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Appropriate pace of change at Barnet

There is an appropriate pace of change at Barnet, a monitoring visit of the authority by Ofsted has found.

Inspectors noted that the local authority is consolidating the recent improvements to services for children and young people identified during the previous monitoring visits. Senior leaders and managers are maintaining their focus and there is an appropriate pace of change in continuing to develop and embed improved quality social work practice across the service.

“Inspectors found some improving progress in the quality of social work practice,” said the report. “Immediate risks for almost all children are adequately addressed. Less case work was of an inadequate standard than on previous monitoring visits, and most children were being appropriately safeguarded.”

However, it warned: “Practice remains inconsistent and some case work remains inadequate.”

In the third monitoring visit since the authority was judged to be inadequate in July 2017, inspectors reviewed the progress made in the area of vulnerable adolescents across a range of teams.

The report highlighted:

  • Caseloads are manageable, although a very small number of staff reported case work pressures.
  • New staff are being recruited to vacancies and permanent staffing is continuing to stabilise.
  • Social workers and other staff report that an effective range of training and support is available to them.
  • Quality assurance processes, aligned with senior managerial oversight, is identifying and addressing issues effectively, leading to improvements in social work practice.
  • Oversight of poor practice is enabling social workers to learn and better recognise the components of good practice.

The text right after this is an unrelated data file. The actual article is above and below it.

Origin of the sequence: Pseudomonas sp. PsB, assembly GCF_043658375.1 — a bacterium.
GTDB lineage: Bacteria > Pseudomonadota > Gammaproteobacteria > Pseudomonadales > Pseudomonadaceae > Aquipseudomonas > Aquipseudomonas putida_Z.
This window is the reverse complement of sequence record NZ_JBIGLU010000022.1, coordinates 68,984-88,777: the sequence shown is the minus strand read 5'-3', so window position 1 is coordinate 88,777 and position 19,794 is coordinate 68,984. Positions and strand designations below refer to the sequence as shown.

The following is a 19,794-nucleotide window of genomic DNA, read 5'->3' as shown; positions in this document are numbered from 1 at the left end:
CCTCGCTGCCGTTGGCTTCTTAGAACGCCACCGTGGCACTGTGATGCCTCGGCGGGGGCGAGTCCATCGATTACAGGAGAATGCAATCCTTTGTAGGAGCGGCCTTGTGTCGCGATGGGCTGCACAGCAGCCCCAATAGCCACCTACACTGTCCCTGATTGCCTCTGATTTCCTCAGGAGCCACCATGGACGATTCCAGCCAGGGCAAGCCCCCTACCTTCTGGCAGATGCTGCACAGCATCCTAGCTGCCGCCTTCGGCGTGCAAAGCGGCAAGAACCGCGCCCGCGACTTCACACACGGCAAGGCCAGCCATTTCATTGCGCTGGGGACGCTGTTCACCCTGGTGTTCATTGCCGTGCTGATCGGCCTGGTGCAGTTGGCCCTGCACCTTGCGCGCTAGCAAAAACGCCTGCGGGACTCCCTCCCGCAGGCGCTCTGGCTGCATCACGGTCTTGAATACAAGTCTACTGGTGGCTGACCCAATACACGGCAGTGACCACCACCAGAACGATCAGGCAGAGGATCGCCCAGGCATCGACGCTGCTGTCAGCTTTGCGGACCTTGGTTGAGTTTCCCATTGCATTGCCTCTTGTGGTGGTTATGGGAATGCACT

• For vulnerable adolescents at high risk of exploitation, regular and effective strategic multi-agency sexual exploitation (MASE) meetings and operational ‘Pre-MASE’ meetings provide effective scrutiny, advice and guidance to multi-agency partners and social workers which is leading to improved safeguarding practice.
  • The effective gathering of information from multi-agency partners currently informs disruption activities, including mapping and the linking of children at risk across the borough.

However, the identification of risk, and the use of risk assessments within case recording, remains variable. While children are seen regularly by their social workers, practice is variable. Some children are being seen at six-weekly intervals, though this is not always sufficient to build positive relationships or respond to the changing, complex situations that children are facing.

The quality of assessments remains variable and not all assessments routinely explore parental capacity or analyse historical issues within families to inform understanding and planning. Plans for children are inconsistent and generally of weak quality.

Supervision records seen by inspectors are of variable quality and supervision is not always happening regularly for all social workers.

“In summary, the pace of change has remained consistent and focused. The quality of social work practice is now slowly improving, and inspectors have seen less inadequate practice during this monitoring visit. Senior leaders are fully aware that there are still areas of considerable challenge before practice is of a good standard and the needs of children are well served,” the report concluded.

Monitoring visit of Barnet

 

 

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